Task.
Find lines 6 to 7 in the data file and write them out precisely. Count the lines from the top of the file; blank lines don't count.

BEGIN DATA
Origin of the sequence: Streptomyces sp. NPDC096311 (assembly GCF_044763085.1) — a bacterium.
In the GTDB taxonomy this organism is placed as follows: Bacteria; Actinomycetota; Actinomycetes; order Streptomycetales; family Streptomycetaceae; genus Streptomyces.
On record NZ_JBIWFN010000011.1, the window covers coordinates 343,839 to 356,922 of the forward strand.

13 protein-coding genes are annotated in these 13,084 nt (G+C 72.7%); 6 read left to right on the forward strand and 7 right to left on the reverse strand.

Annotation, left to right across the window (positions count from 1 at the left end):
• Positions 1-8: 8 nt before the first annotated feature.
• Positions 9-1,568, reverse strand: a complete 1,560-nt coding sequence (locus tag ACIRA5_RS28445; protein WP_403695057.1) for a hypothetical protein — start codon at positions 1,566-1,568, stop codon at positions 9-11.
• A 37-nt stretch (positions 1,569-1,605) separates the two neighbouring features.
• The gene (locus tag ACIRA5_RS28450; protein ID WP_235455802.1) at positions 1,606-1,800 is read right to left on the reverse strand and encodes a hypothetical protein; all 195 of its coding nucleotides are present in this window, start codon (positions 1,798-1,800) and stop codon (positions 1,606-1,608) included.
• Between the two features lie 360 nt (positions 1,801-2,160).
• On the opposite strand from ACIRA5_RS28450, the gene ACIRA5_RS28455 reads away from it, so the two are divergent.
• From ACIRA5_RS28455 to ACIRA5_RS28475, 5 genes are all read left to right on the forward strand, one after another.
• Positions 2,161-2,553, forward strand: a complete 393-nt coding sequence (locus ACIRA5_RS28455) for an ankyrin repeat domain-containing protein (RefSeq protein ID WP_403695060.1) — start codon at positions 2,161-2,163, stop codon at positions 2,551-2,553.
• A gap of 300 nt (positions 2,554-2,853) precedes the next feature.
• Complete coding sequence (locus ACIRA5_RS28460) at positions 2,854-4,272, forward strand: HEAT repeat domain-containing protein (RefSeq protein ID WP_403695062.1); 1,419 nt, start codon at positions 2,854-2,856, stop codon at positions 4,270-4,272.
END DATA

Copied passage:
• Positions 1-8: 8 nt before the first annotated feature.
• Positions 9-1,568, reverse strand: a complete 1,560-nt coding sequence (locus tag ACIRA5_RS28445; protein WP_403695057.1) for a hypothetical protein — start codon at positions 1,566-1,568, stop codon at positions 9-11.